Bold Eagle program a stepping stone to a military career
May 31, 2021 - Tim Bryant, Western Sentinel
Since its inception over three decades ago, the Bold Eagle program has had a significant impact on hundreds of young Indigenous men and women across Western and Northern Canada.
The annual program, held at 3rd Canadian Division Support Base Edmonton Detachment Wainwright every summer, provides young adults the opportunity to experience a taste of Army life. There is no obligation to commit to the military after graduation; however, every year a portion of the graduates opt for a career in the Canadian Armed Forces. Candidates can transfer to the Primary Reserve (a part-time commitment) or apply for a component transfer to the Regular Force while still in Wainwright.
One of these new recruits is Private Seth Cage Longjohn, a graduate from the 2019 edition of Bold Eagle and now an infantry soldier training at 3rd Canadian Division Training Centre (3 CDTC) in Wainwright.
“When I was a kid I wanted to join the military,” he said, explaining attending the program only strengthened that desire.
“When I got there I was pretty set in stone,” he said. “Talking to the instructors and teachers who were teaching us, they were all infantry staff members. Hearing their stories and hearing what the military was like made me want to pursue it more.”
Over the six-week course, Pte Longjohn said he learned a lot. There were the five days he spent in the field, as well as learning the ins and outs of patrolling. He got to experience descending a rappel tower, and became proficient with a C7 rifle. He also met a lot of new people from across Canada.
“It was only a six-week program; I just took in what I could take,” he said.
He did warn those considering attending Bold Eagle in the future that it is not a walk in the park.
“From the civilian life to the military life, it was a different change of pace,” he said.
Participants are expected to wake every morning at 5 a.m., do daily runs and physical training, and adhere to stricter discipline than is usually found in civilian life.
It is for that reason Pte Longjohn encourages those who are interested to research the program before signing up, so they have a better understanding of what they are getting themselves into.
That said, attending Bold Eagle does not mean you are obliged to enrol when the program is over, and, according to Pte Longjohn, it’s a worthwhile experience.
“I do encourage other youth to try it out, to go see how it is, see if they like it or not,” he said. “It’s only six weeks out of your life.”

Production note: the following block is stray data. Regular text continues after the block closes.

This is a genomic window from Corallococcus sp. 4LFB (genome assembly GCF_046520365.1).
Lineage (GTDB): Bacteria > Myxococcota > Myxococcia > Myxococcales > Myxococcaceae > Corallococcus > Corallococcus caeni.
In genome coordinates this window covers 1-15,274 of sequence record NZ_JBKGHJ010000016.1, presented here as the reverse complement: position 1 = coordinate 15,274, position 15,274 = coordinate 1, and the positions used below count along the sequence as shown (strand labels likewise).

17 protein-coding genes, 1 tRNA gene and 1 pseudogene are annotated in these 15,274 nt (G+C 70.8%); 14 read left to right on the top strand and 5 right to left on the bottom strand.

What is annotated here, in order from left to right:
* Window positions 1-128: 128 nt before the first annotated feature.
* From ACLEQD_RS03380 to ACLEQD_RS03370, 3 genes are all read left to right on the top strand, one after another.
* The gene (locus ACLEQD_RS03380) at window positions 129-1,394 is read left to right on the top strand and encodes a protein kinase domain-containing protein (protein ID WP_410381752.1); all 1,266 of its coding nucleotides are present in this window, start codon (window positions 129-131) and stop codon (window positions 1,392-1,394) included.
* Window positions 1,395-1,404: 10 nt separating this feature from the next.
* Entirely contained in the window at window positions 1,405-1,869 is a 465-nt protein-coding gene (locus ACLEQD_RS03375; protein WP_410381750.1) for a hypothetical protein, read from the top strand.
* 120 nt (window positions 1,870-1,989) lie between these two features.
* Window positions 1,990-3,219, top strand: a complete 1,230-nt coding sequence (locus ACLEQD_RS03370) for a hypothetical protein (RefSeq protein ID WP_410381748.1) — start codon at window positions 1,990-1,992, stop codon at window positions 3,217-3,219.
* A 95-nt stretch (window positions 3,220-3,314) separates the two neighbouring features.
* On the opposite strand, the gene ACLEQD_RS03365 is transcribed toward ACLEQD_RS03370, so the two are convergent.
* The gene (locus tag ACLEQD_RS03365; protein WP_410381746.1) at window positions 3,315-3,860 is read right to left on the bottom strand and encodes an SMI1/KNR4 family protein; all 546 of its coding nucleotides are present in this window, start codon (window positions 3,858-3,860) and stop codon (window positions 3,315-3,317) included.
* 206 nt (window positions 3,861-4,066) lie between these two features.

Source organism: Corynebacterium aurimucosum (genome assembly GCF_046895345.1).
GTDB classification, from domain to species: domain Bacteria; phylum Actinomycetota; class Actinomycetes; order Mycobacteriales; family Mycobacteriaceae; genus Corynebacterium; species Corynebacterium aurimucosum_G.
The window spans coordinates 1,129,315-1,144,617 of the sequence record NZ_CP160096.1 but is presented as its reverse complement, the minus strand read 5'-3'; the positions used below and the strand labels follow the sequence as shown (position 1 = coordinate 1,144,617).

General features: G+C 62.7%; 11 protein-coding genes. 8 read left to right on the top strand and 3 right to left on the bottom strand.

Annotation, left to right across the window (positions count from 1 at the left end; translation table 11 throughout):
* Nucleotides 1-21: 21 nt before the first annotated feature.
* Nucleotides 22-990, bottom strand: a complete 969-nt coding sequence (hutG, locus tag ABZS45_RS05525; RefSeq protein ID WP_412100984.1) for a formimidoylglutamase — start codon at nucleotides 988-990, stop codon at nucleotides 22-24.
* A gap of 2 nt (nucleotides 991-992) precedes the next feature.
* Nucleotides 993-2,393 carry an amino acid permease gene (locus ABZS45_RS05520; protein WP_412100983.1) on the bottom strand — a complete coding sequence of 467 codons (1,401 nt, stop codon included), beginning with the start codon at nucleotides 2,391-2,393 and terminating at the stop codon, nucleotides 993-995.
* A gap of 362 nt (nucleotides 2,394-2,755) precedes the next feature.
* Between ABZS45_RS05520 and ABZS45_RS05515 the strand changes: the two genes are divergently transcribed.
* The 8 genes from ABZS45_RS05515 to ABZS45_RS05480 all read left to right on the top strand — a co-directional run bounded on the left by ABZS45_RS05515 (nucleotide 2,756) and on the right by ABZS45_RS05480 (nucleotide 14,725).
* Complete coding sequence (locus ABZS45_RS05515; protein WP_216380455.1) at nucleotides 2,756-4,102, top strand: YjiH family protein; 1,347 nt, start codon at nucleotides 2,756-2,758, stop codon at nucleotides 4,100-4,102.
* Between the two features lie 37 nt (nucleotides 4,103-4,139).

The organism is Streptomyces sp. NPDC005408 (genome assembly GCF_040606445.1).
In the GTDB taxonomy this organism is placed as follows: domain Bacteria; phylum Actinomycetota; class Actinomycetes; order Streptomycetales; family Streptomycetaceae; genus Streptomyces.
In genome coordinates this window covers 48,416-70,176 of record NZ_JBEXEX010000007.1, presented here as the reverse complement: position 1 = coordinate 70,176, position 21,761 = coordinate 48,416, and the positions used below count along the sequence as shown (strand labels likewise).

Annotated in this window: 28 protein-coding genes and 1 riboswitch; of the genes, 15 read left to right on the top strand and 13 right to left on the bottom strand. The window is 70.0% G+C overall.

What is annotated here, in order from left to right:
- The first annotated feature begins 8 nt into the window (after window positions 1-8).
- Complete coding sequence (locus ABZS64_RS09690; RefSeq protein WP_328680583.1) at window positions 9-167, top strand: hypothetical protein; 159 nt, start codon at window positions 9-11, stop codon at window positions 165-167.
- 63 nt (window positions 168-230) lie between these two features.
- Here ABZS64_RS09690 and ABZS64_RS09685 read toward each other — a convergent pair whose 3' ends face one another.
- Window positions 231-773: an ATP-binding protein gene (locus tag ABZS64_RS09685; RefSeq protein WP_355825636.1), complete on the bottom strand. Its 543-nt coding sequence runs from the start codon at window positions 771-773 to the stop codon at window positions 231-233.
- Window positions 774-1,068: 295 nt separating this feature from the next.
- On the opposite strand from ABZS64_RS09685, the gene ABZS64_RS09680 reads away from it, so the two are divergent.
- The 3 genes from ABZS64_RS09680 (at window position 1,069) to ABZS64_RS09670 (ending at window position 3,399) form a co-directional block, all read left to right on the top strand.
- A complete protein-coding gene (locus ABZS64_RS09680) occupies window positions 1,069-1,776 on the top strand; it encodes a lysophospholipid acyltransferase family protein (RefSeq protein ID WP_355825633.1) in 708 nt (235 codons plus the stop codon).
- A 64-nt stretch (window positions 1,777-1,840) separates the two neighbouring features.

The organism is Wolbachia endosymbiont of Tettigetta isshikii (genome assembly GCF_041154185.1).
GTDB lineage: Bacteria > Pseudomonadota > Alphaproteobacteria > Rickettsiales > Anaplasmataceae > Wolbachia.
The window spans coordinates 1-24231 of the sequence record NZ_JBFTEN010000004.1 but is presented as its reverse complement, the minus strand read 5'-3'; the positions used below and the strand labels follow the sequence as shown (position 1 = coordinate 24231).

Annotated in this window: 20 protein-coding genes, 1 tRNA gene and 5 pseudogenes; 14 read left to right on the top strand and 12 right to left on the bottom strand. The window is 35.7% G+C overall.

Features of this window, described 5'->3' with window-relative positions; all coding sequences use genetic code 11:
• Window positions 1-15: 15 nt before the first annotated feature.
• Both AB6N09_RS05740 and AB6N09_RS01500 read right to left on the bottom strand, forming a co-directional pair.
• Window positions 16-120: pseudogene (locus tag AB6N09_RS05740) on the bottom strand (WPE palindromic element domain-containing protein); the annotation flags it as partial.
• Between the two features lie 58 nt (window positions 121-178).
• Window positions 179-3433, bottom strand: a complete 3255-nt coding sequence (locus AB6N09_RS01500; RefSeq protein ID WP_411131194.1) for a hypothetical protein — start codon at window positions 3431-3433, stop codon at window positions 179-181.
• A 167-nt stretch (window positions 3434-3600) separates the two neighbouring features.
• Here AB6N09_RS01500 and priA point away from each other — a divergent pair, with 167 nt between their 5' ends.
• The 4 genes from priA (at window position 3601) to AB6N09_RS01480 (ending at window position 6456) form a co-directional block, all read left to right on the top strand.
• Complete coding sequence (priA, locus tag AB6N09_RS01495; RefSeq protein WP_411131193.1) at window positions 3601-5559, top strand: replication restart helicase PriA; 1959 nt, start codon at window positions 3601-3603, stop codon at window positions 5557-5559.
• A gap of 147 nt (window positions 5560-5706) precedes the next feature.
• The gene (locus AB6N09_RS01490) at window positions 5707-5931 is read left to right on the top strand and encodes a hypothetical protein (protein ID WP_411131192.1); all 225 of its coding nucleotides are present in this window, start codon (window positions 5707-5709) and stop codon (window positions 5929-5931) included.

And for those who are seriously considering enrolling, there is no doubt in Pte Longjohn’s mind that Bold Eagle is an excellent first step.
Private Seth Longjohn handles a C9A2 Light Machine Gun while on Developmental Period 1 – Infantry training at 3rd Canadian Division Support Base Edmonton Detachment Wainwright in March 2021.
Private Seth Longjohn (second from left) alongside classmates and elders at 3rd Canadian Division Support Base Edmonton Detachment Wainwright after receiving the Warrior Spirit trophy at the Bold Eagle 2019 graduation ceremony in August 2019.
Bold Eagle candidates train at 3rd Canadian Division Support Base Edmonton Detachment Wainwright in August 2019. The Bold Eagle summer Indigenous youth development program combines military training and Indigenous cultural awareness for young men and women across Western Canada and Northern Ontario.
“If you do really want to pursue a military career, it does get you into the military [mindset],” he said.
Pte Longjohn’s desire to join the military stems in part from his brother having been a soldier, and also from his upbringing in the central Alberta community of Maskwacis.
“I wanted to make something of myself and be a role model for my younger siblings,” he explained.
After graduating Bold Eagle in the summer of 2019, Pte Longjohn applied for a component transfer to the Regular Force. Approximately three months later he was accepted to complete Infantry trade training back at 3 CDTC in Wainwright. While the transition from civilian life to Bold Eagle was an adjustment, he said taking the first step to becoming a qualified soldier on his Developmental Period 1 – Infantry (DP1-Inf) course was even greater.
“It was a different pace from Bold Eagle to going on a DP1 course,” he said. “It’s different. It’s a lot harder. It’s challenging for your mindset and your body.”
Despite that, he’s happy with his decision and how it led him to a career in the infantry.
“I like the camaraderie,” he said of his experience so far. “I like how close you get to someone you never knew from a different part of Canada. You’re getting so close to someone who’s not really blood but you would do anything to help them.”
On May 5, 2021, Pte Longjohn completed his DP1-Inf course. He was badged into the Princess Patricia’s Canadian Light Infantry (PPCLI), and will be posted to 1st Battalion, PPCLI in Edmonton.
- Date modified: